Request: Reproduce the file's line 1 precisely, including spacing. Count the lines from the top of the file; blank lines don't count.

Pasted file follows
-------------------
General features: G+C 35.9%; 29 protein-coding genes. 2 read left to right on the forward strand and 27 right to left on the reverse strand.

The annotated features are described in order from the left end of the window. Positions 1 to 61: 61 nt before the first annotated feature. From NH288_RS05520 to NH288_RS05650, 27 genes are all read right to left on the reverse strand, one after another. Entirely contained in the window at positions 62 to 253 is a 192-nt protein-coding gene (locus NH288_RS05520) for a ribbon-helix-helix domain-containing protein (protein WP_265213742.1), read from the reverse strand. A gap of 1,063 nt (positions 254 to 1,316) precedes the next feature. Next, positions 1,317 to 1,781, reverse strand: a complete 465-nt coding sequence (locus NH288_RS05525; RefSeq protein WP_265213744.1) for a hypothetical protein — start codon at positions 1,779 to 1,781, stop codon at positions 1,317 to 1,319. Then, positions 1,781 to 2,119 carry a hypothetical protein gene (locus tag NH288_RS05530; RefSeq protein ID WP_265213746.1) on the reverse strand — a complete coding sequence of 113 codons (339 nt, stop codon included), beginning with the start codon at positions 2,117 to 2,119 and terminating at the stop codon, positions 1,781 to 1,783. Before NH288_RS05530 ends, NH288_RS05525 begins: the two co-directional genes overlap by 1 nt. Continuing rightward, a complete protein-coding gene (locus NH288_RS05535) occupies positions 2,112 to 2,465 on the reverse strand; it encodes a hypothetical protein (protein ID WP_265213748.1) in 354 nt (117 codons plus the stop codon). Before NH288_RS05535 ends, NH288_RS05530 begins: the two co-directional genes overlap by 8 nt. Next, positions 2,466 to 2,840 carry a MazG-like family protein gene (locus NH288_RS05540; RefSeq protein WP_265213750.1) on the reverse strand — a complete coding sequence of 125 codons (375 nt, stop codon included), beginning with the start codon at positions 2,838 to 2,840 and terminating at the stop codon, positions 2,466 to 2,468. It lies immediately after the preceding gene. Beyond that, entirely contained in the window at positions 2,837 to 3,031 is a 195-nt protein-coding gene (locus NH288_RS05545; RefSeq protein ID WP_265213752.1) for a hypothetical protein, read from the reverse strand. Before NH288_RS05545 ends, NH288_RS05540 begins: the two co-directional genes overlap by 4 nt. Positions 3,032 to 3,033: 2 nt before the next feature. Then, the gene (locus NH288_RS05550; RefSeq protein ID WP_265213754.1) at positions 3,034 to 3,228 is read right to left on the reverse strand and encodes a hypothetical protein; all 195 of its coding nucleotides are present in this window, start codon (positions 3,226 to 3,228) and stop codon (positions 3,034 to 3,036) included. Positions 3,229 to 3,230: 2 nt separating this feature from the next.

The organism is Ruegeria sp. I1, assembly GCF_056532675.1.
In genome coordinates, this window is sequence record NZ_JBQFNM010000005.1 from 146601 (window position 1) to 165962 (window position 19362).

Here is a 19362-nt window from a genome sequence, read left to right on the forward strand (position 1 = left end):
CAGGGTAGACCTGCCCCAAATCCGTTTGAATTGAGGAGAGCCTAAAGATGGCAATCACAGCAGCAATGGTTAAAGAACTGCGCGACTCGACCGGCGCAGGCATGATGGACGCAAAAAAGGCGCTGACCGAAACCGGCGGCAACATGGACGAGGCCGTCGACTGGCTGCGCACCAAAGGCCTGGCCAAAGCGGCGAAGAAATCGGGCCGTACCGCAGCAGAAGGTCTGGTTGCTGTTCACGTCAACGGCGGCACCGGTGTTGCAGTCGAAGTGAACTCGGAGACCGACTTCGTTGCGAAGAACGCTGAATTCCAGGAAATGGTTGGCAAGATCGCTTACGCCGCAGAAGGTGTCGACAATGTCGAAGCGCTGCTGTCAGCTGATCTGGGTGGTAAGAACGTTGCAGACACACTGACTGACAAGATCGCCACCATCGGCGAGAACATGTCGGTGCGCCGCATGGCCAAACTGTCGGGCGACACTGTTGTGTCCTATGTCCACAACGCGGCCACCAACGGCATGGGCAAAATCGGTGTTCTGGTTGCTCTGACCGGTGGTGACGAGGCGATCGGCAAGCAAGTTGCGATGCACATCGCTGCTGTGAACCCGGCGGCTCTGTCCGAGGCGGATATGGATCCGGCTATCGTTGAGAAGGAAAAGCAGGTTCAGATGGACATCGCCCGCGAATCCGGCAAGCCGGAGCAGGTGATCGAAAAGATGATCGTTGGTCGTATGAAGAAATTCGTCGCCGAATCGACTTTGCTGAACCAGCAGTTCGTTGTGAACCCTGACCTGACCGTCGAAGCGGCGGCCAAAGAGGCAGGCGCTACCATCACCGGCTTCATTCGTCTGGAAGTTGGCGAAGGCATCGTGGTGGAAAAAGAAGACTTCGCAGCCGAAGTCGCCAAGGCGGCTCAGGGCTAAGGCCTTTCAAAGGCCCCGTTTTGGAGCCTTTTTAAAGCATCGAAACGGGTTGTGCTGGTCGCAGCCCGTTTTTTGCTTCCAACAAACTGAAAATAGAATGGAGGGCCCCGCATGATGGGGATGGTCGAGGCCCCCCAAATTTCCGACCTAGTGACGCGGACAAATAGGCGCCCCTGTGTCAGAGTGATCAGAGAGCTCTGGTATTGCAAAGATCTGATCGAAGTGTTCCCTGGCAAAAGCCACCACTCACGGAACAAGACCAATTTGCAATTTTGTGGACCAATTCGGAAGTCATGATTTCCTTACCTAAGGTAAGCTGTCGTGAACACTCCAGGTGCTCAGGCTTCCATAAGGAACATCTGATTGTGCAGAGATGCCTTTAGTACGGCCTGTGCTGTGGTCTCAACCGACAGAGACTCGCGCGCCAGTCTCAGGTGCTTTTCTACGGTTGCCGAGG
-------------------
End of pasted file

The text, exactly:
General features: G+C 35.9%; 29 protein-coding genes. 2 read left to right on the forward strand and 27 right to left on the reverse strand.